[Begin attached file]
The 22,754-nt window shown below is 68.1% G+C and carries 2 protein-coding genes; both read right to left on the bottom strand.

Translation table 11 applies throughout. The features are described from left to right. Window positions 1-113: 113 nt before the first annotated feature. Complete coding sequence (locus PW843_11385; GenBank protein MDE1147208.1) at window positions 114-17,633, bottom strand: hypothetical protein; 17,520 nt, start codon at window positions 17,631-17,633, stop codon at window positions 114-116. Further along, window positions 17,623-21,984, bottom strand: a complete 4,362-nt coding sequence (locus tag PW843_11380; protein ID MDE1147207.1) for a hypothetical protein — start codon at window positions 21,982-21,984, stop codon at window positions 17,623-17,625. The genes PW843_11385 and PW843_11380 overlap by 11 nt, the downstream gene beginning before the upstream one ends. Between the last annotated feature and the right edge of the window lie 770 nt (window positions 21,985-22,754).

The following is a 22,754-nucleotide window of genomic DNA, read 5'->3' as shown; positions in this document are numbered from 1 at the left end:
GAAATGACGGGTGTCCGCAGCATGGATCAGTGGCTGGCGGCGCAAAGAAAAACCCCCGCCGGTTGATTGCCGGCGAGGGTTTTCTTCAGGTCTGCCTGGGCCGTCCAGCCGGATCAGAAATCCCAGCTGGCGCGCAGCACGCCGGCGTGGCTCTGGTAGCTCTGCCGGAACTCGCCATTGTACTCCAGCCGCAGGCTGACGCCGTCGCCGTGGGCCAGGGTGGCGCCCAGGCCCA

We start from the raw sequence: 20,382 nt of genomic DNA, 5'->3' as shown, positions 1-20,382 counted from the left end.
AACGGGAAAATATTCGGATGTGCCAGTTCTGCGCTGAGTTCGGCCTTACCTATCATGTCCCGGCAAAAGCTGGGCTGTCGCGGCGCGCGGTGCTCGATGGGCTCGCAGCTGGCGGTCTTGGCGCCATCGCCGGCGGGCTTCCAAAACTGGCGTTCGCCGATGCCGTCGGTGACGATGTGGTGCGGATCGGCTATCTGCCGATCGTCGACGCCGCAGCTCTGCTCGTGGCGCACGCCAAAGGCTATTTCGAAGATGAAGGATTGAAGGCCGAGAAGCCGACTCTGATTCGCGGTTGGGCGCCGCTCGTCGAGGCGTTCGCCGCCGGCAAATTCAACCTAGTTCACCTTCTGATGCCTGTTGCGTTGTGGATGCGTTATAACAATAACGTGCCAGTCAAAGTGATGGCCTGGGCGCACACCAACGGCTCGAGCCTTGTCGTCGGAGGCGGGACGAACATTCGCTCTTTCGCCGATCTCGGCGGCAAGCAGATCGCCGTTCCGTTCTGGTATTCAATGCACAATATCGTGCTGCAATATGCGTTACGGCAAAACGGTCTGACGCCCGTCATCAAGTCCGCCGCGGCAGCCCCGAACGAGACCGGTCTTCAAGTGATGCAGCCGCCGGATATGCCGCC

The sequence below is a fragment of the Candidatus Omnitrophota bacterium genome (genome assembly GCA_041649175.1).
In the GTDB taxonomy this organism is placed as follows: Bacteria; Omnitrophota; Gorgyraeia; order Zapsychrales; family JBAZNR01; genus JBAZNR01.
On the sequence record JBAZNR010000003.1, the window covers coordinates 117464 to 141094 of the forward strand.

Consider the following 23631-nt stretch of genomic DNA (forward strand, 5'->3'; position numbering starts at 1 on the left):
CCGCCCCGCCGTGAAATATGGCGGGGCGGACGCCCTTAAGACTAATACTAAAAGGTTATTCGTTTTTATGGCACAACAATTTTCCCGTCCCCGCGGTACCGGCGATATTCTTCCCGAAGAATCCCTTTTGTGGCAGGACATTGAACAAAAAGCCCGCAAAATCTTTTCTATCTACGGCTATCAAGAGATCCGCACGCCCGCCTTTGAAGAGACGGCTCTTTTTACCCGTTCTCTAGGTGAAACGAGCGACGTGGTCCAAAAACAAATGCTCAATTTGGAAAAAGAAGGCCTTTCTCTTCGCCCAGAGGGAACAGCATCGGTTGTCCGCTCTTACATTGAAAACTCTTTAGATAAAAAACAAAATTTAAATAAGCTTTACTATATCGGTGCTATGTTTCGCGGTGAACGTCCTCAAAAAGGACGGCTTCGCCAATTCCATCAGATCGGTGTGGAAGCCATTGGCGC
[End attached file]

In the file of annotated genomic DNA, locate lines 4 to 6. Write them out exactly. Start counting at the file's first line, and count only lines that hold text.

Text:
GAAATGACGGGTGTCCGCAGCATGGATCAGTGGCTGGCGGCGCAAAGAAAAACCCCCGCCGGTTGATTGCCGGCGAGGGTTTTCTTCAGGTCTGCCTGGGCCGTCCAGCCGGATCAGAAATCCCAGCTGGCGCGCAGCACGCCGGCGTGGCTCTGGTAGCTCTGCCGGAACTCGCCATTGTACTCCAGCCGCAGGCTGACGCCGTCGCCGTGGGCCAGGGTGGCGCCCAGGCCCA

We start from the raw sequence: 20,382 nt of genomic DNA, 5'->3' as shown, positions 1-20,382 counted from the left end.
AACGGGAAAATATTCGGATGTGCCAGTTCTGCGCTGAGTTCGGCCTTACCTATCATGTCCCGGCAAAAGCTGGGCTGTCGCGGCGCGCGGTGCTCGATGGGCTCGCAGCTGGCGGTCTTGGCGCCATCGCCGGCGGGCTTCCAAAACTGGCGTTCGCCGATGCCGTCGGTGACGATGTGGTGCGGATCGGCTATCTGCCGATCGTCGACGCCGCAGCTCTGCTCGTGGCGCACGCCAAAGGCTATTTCGAAGATGAAGGATTGAAGGCCGAGAAGCCGACTCTGATTCGCGGTTGGGCGCCGCTCGTCGAGGCGTTCGCCGCCGGCAAATTCAACCTAGTTCACCTTCTGATGCCTGTTGCGTTGTGGATGCGTTATAACAATAACGTGCCAGTCAAAGTGATGGCCTGGGCGCACACCAACGGCTCGAGCCTTGTCGTCGGAGGCGGGACGAACATTCGCTCTTTCGCCGATCTCGGCGGCAAGCAGATCGCCGTTCCGTTCTGGTATTCAATGCACAATATCGTGCTGCAATATGCGTTACGGCAAAACGGTCTGACGCCCGTCATCAAGTCCGCCGCGGCAGCCCCGAACGAGACCGGTCTTCAAGTGATGCAGCCGCCGGATATGCCGCC